Presentation on theme: "Unit 5 Chemical Equations & Reactions"— Presentation transcript:
1Unit 5 Chemical Equations & Reactions Honors Chemistry
2All chemical reactions have two parts:Reactants - the substances you start withProducts- the substances you end up withThe reactants turn into the products.Reactants ® Products
3In a chemical reaction The way atoms are joined is changed Atoms aren’t created of destroyed.Can be described several ways:1. In a sentenceCopper reacts with chlorine to form copper (II) chloride.2. In a word equationCopper + chlorine ® copper (II) chloride
4Symbols in equationsthe arrow separates the reactants from the productsRead “reacts to form”The plus sign = “and”(s) after the formula = solid(g) after the formula = gas(l) after the formula = liquid
5Symbols used in equations (aq) after the formula - dissolved in water, an aqueous solution. used after a product indicates a gas (same as (g))¯ used after a product indicates a solid (same as (s))
6Symbols used in equations indicates a reversible reactionshows that heat is supplied to the reactionis used to indicate a catalyst is supplied, in this case, platinum.
7What is a catalyst?A substance that speeds up a reaction, without being changed or used up by the reaction.Enzymes are biological or protein catalysts.
8Skeleton Equation Uses formulas and symbols to describe a reaction doesn’t indicate how many.All chemical equations are sentences that describe reactions.
9Convert these to equations Solid iron (III) sulfide reacts with gaseous hydrogen chloride to form iron (III) chloride and hydrogen sulfide gas.Nitric acid dissolved in water reacts with solid sodium carbonate to form liquid water and carbon dioxide gas and sodium nitrate dissolved in water.
11Balanced Equation Atoms can’t be created or destroyed All the atoms we start with we must end up withA balanced equation has the same number of each element on both sides of the equation.
12Rules for balancing:Assemble, write the correct formulas for all the reactants and productsCount the number of atoms of each type appearing on both sidesBalance the elements one at a time by adding coefficients (the numbers in front) - save H and O until LAST!Check to make sure it is balanced.
13Never Never change a subscript to balance an equation. If you change the formula you are describing a different reaction.H2O is a different compound than H2O2Never put a coefficient in the middle of a formula2 NaCl is okay, Na2Cl is not.
14ExampleH2 +O2H2ORP2H22O1Need twice as much O in the product
23Types of Reactions There are millions of reactions. Can’t remember them allFall into several categories.We will learn 5 major types.Will be able to predict the products.For some, we will be able to predict whether they will happen at all.Will recognize them by the reactants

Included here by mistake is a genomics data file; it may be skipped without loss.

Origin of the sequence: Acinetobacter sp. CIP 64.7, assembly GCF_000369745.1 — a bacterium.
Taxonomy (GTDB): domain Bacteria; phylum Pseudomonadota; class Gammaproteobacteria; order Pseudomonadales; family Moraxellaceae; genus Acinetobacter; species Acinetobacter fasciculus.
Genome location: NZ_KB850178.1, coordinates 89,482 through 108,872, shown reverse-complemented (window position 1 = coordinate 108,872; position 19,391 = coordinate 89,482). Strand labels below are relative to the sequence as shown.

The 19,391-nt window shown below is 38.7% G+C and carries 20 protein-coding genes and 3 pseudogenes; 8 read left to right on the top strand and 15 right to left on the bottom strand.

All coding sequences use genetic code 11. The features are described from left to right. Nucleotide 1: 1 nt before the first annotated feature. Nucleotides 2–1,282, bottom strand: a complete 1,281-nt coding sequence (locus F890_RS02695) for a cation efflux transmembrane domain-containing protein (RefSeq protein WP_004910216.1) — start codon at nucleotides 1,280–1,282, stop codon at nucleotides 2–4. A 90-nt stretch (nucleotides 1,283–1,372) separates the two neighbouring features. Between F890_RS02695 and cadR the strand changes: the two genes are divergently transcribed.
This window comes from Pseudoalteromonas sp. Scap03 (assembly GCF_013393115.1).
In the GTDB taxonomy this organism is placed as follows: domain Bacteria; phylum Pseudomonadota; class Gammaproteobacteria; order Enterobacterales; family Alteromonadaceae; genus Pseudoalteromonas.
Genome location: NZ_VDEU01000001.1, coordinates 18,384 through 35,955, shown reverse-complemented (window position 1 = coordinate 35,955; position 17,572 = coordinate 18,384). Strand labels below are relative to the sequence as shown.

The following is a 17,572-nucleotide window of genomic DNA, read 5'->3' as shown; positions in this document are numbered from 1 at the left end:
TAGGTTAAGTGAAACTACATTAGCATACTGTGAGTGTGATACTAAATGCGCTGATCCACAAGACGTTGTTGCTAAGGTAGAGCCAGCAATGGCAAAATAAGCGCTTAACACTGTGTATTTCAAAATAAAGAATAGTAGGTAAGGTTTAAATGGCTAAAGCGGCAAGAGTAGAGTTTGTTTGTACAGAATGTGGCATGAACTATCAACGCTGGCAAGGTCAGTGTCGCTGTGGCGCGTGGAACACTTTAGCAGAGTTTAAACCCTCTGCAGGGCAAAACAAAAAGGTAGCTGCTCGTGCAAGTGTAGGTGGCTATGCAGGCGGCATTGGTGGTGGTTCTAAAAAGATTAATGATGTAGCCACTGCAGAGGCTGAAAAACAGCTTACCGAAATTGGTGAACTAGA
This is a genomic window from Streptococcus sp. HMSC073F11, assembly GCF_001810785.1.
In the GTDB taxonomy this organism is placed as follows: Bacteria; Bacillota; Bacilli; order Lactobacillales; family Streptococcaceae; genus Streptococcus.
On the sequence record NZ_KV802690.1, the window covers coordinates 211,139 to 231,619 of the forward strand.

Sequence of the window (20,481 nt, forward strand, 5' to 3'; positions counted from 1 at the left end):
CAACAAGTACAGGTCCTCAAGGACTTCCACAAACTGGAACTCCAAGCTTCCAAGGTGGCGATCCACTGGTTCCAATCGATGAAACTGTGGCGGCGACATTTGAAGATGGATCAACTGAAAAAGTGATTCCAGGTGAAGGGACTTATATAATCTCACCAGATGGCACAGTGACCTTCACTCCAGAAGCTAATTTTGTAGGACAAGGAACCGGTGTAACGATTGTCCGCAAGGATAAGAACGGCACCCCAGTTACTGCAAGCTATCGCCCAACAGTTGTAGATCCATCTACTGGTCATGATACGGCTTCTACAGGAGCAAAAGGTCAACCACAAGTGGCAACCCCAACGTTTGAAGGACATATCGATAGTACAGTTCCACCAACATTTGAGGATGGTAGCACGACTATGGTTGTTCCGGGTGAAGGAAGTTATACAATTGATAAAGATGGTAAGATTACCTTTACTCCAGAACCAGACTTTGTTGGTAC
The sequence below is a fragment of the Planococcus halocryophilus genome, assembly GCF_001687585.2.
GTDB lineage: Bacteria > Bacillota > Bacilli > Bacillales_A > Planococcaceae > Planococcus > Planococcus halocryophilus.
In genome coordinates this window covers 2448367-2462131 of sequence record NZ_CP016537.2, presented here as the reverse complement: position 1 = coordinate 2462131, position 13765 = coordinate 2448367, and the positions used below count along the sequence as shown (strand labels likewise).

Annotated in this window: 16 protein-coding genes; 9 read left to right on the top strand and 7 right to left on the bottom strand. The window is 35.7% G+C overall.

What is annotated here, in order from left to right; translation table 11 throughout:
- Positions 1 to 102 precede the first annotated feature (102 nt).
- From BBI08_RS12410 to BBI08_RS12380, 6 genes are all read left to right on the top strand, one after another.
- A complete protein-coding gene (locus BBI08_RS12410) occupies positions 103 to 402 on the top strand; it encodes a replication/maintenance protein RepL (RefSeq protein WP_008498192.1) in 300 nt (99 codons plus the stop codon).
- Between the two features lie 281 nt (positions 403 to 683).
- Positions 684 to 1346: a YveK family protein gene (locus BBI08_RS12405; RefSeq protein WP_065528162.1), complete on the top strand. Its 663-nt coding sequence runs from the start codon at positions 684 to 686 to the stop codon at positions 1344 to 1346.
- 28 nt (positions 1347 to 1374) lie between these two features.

24CaO(s) + SO2(g) CaSO3(s) COMBINATION REACTIONA reaction in which two or more substances combine to form a single product.A +B + C ABCCaO(s) + SO2(g) CaSO3(s)
25Write and balance Ca + Cl2 ® Fe + O2 ® Al + O2 ® Remember that the first step is to write the correct formulasThen balance by using coefficients only
26DECOMPOSITION REACTION A reaction in which a single compound reacts to give two or more substances, usually requiring a raise in temperature.ABC A + B + C2KClO3(s) 2KCl(s) + 3O2(g)
27#2 - Decomposition Reactions decompose = fall apartone reactant falls apart into two or more elements or compounds.NaCl Na + Cl2CaCO CaO + CO2Note that energy is usually required to decompose
28#2 - Decomposition Reactions Can predict the products if it is a binary compoundMade up of only two elementsFalls apart into its elementsH2OHgO
29Can predict the products if it is a binary compound 2H2O(l) →Can predict the products if it is a binary compoundMade up of only two elementsFalls apart into its elementsFig. 8-13, p. 215
30#2 - Decomposition Reactions If the compound has more than two elements you must be familiar with page 10 of your packetNiCO3 ®KClO3(aq) ®
31Single Displacement (or Replacement) Reactions pp. 218, 220
33Single Displacement (or Replacement) Reactions PREDICT THE PRODUCT1. Ca + HCl 2. ZnBr2 + I2 3. Cu + AgNO3 Answers are on the next slide.
34#3 Single Replacement Metals replace other metals (and hydrogen) K + AlN ®Zn + HCl ®Think of water as HOHMetals replace one of the H, combine with hydroxide.Na + HOH ®
35We can tell whether a reaction will happen Some chemicals are more “active” than othersMore active replaces less activeThere is a list on page 11 - called the Activity Series of MetalsHigher on the list replaces lower.
36#3 Single Replacement Note the * concerning Hydrogen H can be replaced in acids by everything higherLi, K, Ba, Ca, & Na replace H from acids and waterFe + CuSO4 ®Pb + KCl ®Al + HCl ®
37#3 - Single ReplacementWhat does it mean that Hg and Ag are on the bottom of the list?Nonmetals can replace other nonmetalsLimited to F2 , Cl2 , Br2 , I2 (halogens)Higher replaces lower.F2 + HCl ®Br2 + KCl ®